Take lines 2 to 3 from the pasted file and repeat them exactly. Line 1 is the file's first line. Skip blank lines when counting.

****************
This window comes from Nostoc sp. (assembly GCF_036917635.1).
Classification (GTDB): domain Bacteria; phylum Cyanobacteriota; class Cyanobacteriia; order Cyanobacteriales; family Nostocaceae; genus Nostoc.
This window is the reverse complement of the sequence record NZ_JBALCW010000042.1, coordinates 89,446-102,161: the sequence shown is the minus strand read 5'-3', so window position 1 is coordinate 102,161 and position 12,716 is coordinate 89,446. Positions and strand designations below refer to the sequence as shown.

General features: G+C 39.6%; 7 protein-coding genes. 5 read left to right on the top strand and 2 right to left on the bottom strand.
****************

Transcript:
Classification (GTDB): domain Bacteria; phylum Cyanobacteriota; class Cyanobacteriia; order Cyanobacteriales; family Nostocaceae; genus Nostoc.
This window is the reverse complement of the sequence record NZ_JBALCW010000042.1, coordinates 89,446-102,161: the sequence shown is the minus strand read 5'-3', so window position 1 is coordinate 102,161 and position 12,716 is coordinate 89,446. Positions and strand designations below refer to the sequence as shown.